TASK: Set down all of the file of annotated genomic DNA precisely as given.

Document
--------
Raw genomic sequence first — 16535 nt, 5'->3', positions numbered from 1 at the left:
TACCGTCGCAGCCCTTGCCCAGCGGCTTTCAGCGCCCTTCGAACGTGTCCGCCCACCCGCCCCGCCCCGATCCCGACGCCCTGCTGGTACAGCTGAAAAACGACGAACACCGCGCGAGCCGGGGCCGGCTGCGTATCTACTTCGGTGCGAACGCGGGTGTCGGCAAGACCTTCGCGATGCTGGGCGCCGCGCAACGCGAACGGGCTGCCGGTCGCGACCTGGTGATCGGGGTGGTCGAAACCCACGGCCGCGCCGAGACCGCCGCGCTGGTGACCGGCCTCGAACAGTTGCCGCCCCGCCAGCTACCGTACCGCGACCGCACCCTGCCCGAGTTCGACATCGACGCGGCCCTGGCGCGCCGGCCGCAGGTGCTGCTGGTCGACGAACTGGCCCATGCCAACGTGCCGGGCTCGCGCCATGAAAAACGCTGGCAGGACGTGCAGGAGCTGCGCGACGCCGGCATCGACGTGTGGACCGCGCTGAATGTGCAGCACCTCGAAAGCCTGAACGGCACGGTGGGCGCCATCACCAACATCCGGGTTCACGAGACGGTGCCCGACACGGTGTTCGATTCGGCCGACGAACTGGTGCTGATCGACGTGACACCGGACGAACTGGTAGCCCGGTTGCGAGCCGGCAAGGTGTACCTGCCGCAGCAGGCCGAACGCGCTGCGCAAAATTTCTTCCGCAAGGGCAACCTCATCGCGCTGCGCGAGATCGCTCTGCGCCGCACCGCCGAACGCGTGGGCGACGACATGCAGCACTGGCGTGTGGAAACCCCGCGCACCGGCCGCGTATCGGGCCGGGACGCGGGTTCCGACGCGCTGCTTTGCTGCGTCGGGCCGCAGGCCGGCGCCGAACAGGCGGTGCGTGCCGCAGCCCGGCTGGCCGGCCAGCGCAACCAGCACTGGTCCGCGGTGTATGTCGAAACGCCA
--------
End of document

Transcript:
Raw genomic sequence first — 16535 nt, 5'->3', positions numbered from 1 at the left:
TACCGTCGCAGCCCTTGCCCAGCGGCTTTCAGCGCCCTTCGAACGTGTCCGCCCACCCGCCCCGCCCCGATCCCGACGCCCTGCTGGTACAGCTGAAAAACGACGAACACCGCGCGAGCCGGGGCCGGCTGCGTATCTACTTCGGTGCGAACGCGGGTGTCGGCAAGACCTTCGCGATGCTGGGCGCCGCGCAACGCGAACGGGCTGCCGGTCGCGACCTGGTGATCGGGGTGGTCGAAACCCACGGCCGCGCCGAGACCGCCGCGCTGGTGACCGGCCTCGAACAGTTGCCGCCCCGCCAGCTACCGTACCGCGACCGCACCCTGCCCGAGTTCGACATCGACGCGGCCCTGGCGCGCCGGCCGCAGGTGCTGCTGGTCGACGAACTGGCCCATGCCAACGTGCCGGGCTCGCGCCATGAAAAACGCTGGCAGGACGTGCAGGAGCTGCGCGACGCCGGCATCGACGTGTGGACCGCGCTGAATGTGCAGCACCTCGAAAGCCTGAACGGCACGGTGGGCGCCATCACCAACATCCGGGTTCACGAGACGGTGCCCGACACGGTGTTCGATTCGGCCGACGAACTGGTGCTGATCGACGTGACACCGGACGAACTGGTAGCCCGGTTGCGAGCCGGCAAGGTGTACCTGCCGCAGCAGGCCGAACGCGCTGCGCAAAATTTCTTCCGCAAGGGCAACCTCATCGCGCTGCGCGAGATCGCTCTGCGCCGCACCGCCGAACGCGTGGGCGACGACATGCAGCACTGGCGTGTGGAAACCCCGCGCACCGGCCGCGTATCGGGCCGGGACGCGGGTTCCGACGCGCTGCTTTGCTGCGTCGGGCCGCAGGCCGGCGCCGAACAGGCGGTGCGTGCCGCAGCCCGGCTGGCCGGCCAGCGCAACCAGCACTGGTCCGCGGTGTATGTCGAAACGCCA